Now that House Democrats have completed a sweeping antitrust investigation into Facebook, Apple, Amazon, and Google, they’re prepared to introduce new laws to curb the tech giants’ power.
The 449-page report published by the House Antitrust Subcommittee on Tuesday, as well as public statements by Democrats on the heels of the report, signal how they might go about changing the laws.
Antitrust court decisions in recent decades have focused on consumer welfare, but Democrats say laws need to be updated given that many tech companies don’t charge consumers for their products and have wide-ranging impacts on workers and other businesses.
Democratic lawmakers are calling for the U.S. to rein in the power of Amazon, Apple, Facebook and Google, as well as overhauling U.S. antitrust law, in a sweeping report on the the dominance of Big Tech.
The 450-page report, released Tuesday by the House Antitrust Subcommittee, details a range of anticompetitive practices, charging the four companies with acting as gatekeepers, stifling competition, charging “exorbitant” fees and eroding democracy.
“Put simply, companies that once were scrappy, underdog startups that challenged the status quo have become the kinds of monopolies we last saw in the era of oil barons and railroad tycoons,” the report said.
The panel calls for sharply curtailing tech companies’ power, including force them to spin off their platforms from their other lines of business. This can be done by either splitting up tech companies or by limiting them to a single industry, according to the report.
A Democratic congressional staff report recommends changes to antitrust laws and enforcement that could result in major changes for Big Tech companies like spinning off or separating parts of their businesses or making it harder to buy smaller companies.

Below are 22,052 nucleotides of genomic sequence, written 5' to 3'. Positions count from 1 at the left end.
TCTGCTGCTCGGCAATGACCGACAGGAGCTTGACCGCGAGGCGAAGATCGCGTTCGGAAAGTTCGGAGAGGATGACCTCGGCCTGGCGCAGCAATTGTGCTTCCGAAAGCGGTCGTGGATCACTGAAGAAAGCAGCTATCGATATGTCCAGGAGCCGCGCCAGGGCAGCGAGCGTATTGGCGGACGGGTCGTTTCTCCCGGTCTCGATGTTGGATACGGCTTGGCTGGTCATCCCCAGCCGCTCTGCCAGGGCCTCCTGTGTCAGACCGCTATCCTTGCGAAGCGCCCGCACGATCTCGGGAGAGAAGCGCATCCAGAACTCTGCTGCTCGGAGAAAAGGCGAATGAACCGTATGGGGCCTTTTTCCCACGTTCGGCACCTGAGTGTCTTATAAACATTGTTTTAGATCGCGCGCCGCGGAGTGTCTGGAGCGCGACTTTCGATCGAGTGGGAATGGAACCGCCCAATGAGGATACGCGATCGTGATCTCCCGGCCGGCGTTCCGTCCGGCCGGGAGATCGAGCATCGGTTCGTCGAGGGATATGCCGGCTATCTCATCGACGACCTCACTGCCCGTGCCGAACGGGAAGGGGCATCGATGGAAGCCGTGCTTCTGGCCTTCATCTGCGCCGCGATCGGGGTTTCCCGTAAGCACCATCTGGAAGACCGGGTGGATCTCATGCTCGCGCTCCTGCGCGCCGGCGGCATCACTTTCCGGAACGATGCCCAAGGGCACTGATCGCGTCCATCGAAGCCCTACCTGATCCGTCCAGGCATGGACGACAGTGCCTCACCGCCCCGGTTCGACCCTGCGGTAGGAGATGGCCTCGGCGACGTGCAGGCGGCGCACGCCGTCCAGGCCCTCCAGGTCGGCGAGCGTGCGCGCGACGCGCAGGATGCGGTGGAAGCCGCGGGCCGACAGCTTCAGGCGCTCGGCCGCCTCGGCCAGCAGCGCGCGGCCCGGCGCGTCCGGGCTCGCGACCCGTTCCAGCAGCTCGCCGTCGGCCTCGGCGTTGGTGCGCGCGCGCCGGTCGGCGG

The staff found, after a 16-month investigation into competitive practices at Apple, Amazon, Facebook and Google, that the four businesses enjoy monopoly power that needs to be reined in by Congress and enforcers.
In a nearly 450-page report, the Democratic majority staff laid out their takeaways from hearings, interviews and the 1.3 million documents they scoured throughout the investigation. They conclude that the four Big Tech companies enjoy monopoly power and suggest Congress take up changes to antitrust laws that could result in parts of their businesses being separated.
You can read the full report here.
The recommendations from Democratic staff include:
Imposing structural separations and prohibiting dominant platforms from entering
Buck said he opposes not-yet-unveiled Democratic proposals aimed at “eliminating arbitration clauses and further opening companies up to class action lawsuits.” And he said he rejects antitrust subcommittee Chair David Cicilline’s (D-R.I.) idea of advancing legislation to force structural breakups of major online platforms like Amazon.
“We agree that antitrust enforcement agencies need additional resources and tools to provide proper oversight,” Buck wrote. “However, these potential changes need not be dramatic to be effective.”
The Republican recommendations mark the first major findings to surface out of the Judiciary Committee’s probe. Though the subcommittee’s final report has yet to be released, Democrats have floated sweeping changes such as legislation to force structural separations for tech platforms similar to Glass-Steagall, the Depression-era law that split investment and retail banking.
In the memo, Buck wrote that the majority’s incoming report “offers a chilling look into how Apple, Amazon, Google, and Facebook have used
Countering the People’s Republic of China (PRC) on technology requires a two-part strategy: measures to restrict technology to and from the PRC, and equally important, measures to promote US enterprise and invention in the face of Chinese technological threats. Congress has taken important steps to restrict Huawei, control the export of semiconductor manufacturing equipment, and protect Americans’ privacy and security from apps like TikTok. Leaders like Rep. Cathy McMorris Rogers are driving the other part of the equation, launching an American leadership strategy to beat China through technology and competitiveness with 15 bills,